One of the biggest challenges moms face is ensuring that our children get the nutrition they need to grow and thrive. We all want our kids to be healthy and happy, but sometimes it can be a real struggle to get them to eat nutrient-dense foods, especially when they are picky eaters.
Moms also face a multitude of other responsibilities both at work and at home caring for their families, making it even harder to stay constantly engaged in the battle to provide optimal nutrition.
Unfortunately, many traditional kids' supplements, such as gummies, are loaded with sugar and don't provide the nutrients kids need. In this blog post, we'll explore these obstacles and provide some solutions to help moms overcome them.
Obstacle #1: Picky Eaters
Kids are notoriously picky eaters, making it difficult for moms to provide them with the nutrients they need. Moms, if you’re fed up with your own picky eater at home, you’re not alone.
According to the American Dietetic Association, approximately 50% of parents report that their child is a picky eater (1). This can make mealtime a frustrating experience for moms who just want to make sure their children are getting a balanced diet.
Solution #1: Get Creative with Food
One way to overcome this obstacle is to get creative with food. This can be easier said than done for busy moms who are juggling multiple responsibilities, but persistence and patience are key. Try different recipes, presentation styles, and flavor combinations to entice children to try new foods.
A study published in the Journal of the Academy of Nutrition and Dietetics found that introducing a new vegetable repeatedly to children increased their acceptance of the vegetable (2). Even when initial attempts are well-received, keep at it. The toddler who throws his broccoli on the floor, just may become the child who gobbles up the “mini trees” served alongside dinosaur-shaped chicken nuggets.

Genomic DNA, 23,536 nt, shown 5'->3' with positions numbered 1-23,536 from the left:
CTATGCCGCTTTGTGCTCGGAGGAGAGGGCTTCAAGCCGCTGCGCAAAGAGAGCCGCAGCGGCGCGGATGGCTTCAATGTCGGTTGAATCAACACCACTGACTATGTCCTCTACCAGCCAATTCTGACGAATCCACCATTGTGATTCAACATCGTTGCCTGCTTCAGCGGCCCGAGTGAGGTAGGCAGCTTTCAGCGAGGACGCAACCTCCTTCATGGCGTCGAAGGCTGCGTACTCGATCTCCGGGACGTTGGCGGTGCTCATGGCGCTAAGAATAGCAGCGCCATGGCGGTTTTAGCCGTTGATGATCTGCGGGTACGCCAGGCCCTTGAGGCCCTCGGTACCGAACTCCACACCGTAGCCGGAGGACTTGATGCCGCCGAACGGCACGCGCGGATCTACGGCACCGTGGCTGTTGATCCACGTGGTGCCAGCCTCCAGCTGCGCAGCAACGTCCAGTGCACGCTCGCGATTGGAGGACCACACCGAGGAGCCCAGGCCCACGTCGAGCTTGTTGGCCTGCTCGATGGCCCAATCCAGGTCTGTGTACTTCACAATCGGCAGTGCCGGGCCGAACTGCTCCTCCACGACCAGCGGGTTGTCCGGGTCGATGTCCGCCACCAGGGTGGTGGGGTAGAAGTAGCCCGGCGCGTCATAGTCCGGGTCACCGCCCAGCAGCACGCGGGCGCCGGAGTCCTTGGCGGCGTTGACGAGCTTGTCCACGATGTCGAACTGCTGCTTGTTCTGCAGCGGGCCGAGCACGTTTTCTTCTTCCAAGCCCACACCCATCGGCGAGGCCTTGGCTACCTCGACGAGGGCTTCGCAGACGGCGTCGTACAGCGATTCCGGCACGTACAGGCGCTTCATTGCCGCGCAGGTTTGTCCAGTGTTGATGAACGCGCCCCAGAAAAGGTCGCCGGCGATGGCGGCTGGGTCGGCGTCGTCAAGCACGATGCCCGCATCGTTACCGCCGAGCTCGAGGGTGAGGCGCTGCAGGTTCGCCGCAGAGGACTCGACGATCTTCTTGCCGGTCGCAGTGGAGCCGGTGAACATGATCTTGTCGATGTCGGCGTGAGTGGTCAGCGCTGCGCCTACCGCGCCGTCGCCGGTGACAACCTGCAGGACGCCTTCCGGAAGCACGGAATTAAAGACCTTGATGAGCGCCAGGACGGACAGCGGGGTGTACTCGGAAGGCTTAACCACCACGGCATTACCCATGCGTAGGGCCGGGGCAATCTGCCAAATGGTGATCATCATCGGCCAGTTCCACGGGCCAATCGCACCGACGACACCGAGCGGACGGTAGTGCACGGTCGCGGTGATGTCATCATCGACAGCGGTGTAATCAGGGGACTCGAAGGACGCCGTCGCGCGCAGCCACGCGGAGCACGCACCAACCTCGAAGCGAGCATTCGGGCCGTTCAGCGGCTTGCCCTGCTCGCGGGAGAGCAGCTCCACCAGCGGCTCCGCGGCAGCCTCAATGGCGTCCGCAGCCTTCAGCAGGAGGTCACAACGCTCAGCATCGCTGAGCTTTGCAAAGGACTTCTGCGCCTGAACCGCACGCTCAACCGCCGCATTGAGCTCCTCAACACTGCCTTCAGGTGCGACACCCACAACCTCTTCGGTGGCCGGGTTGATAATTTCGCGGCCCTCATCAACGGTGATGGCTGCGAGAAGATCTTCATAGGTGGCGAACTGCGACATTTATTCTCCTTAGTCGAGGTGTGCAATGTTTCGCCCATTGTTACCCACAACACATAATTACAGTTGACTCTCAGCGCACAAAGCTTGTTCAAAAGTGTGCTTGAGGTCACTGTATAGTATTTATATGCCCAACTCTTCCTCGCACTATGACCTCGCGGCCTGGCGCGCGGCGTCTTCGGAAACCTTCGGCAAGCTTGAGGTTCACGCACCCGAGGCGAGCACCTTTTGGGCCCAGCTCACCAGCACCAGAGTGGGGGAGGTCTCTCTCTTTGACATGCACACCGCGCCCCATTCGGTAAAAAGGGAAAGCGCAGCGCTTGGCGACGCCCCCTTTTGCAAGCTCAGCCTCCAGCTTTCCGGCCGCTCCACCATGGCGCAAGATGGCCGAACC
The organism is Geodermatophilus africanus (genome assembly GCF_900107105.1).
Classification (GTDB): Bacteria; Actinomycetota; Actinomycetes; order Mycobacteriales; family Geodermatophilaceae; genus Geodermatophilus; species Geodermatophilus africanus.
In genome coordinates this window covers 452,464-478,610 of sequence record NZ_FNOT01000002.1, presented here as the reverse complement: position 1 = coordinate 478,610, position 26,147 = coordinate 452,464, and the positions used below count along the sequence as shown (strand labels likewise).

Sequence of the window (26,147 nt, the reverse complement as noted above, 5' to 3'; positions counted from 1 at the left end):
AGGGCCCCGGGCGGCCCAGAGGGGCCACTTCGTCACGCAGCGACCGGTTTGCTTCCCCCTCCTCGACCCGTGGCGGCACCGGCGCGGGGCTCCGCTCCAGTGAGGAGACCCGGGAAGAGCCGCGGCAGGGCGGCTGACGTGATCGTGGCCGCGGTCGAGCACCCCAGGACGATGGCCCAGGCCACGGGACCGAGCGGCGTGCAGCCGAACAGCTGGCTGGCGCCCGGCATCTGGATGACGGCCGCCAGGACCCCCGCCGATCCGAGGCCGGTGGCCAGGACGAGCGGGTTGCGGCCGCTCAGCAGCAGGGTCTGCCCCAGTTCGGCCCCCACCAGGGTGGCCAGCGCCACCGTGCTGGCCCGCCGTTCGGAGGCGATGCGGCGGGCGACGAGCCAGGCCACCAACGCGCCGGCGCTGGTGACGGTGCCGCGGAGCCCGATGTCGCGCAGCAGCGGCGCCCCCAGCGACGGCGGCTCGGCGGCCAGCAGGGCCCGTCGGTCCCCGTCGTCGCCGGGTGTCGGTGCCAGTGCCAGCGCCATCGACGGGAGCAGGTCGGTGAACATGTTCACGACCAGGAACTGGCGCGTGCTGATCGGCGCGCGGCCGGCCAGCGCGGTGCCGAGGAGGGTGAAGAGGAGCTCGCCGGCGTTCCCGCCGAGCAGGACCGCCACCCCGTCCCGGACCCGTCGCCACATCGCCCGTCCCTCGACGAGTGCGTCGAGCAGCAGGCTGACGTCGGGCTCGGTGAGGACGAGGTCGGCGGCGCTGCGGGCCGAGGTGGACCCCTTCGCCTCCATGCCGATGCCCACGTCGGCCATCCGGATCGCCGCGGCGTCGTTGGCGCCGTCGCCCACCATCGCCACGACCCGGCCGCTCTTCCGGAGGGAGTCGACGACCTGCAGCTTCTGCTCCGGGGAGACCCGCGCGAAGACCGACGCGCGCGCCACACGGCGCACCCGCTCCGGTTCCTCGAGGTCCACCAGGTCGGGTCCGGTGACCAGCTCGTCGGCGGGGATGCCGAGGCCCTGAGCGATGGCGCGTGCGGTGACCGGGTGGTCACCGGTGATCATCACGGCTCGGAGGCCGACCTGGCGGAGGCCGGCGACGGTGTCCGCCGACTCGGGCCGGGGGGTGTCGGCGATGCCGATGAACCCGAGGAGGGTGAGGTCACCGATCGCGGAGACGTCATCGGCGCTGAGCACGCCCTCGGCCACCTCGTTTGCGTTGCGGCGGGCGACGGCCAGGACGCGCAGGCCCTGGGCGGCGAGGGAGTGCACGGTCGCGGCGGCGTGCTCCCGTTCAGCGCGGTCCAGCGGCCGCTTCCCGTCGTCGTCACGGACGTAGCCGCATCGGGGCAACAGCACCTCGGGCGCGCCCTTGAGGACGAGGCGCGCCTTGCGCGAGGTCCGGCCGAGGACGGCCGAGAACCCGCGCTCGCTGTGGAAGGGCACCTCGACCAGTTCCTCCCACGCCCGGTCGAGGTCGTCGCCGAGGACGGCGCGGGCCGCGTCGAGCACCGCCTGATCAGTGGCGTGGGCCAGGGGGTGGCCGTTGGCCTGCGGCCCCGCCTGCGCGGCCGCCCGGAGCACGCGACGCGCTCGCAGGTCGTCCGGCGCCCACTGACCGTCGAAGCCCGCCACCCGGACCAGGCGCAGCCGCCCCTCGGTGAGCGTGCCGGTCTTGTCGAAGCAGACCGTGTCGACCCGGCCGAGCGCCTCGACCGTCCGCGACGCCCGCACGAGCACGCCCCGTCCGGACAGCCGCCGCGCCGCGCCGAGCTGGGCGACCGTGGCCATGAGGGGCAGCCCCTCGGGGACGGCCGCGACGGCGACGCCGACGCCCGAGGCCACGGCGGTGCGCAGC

Obstacle #2: Overwhelmed and Overscheduled Moms
Moms have a lot on their plates, and it can be hard to find the time and energy to prepare nutritious meals for their children. We’ve all succumbed to the siren call of a fast food drive thru at some point. After all, it’s called convenience food for a reason!
Solution #2: Plan Ahead
One way to overcome this obstacle is to plan ahead. A little extra time spent planning and prepping meals on a weekend can pay big dividends during a busy week. The adage, “An ounce of prevention is worth a pound of cure” certainly holds true here.
By taking the time to plan ahead, moms can reduce the stress of mealtime and ensure that their child has access to healthy, nutrient-dense foods throughout the week.
Obstacle #3: High Sugar Content in Kids' Supplements
Many traditional kids' supplements, such as gummies, are loaded with sugar and don't provide the nutrients kids need. The American Heart Association recommends daily intake of added sugar for children be less than 25 grams per day (3). However, many kids' supplements can contain up to 5 grams of sugar per serving.
Solution #3: Choose Healthier Alternatives
There’s great news for concerned moms everywhere: healthier alternatives are available! Thousands of women trust Mixhers to provide delicious and nutritious hormone-balancing supplements. Now women can turn to the brand they love to nourish the kids they love.
Mixkids delivers key nutrients such as hydration, greens, and vitamin C, all with zero sugar and the highest rate of absorption. Moms can feel confident that their children are getting the essential nutrients they need without the added sugar.
As moms, it can feel like we’re always on the go, yet we still want to provide our children with the best possible nutrition to help them grow and thrive. However, it can be difficult to find supplements for kids that don't have a lot of added sugar, and picky eaters can make mealtime a challenge.
Despite these hurdles, moms continue to find creative ways to provide their children with the best possible nutrition. Here's to all the amazing moms who are doing their best to raise healthy, happy kids!
Morris, J. L., & Zidenberg-Cherr, S. (2002). Garden-enhanced nutrition curriculum improves fourth-grade school children's knowledge of nutrition and preference for vegetables. Journal of the American Dietetic Association, 102(1), 91-93.
Fisher, J. O., Mennella, J. A., Hughes, S. O., Liu, Y., Mendoza, P. M., & Patrick, H. (2012). Offering “dip” promotes intake of a moderately-liked raw vegetable among preschoolers with genetic sensitivity to bitterness. Journal of the Academy of Nutrition and Dietetics, 112(2), 235-245.
American Heart Association. (2021). About Added Sugars. Retrieved from https://www.heart.org/en/healthy-living/healthy-eating/eat-smart/sugar/about-added-sugars
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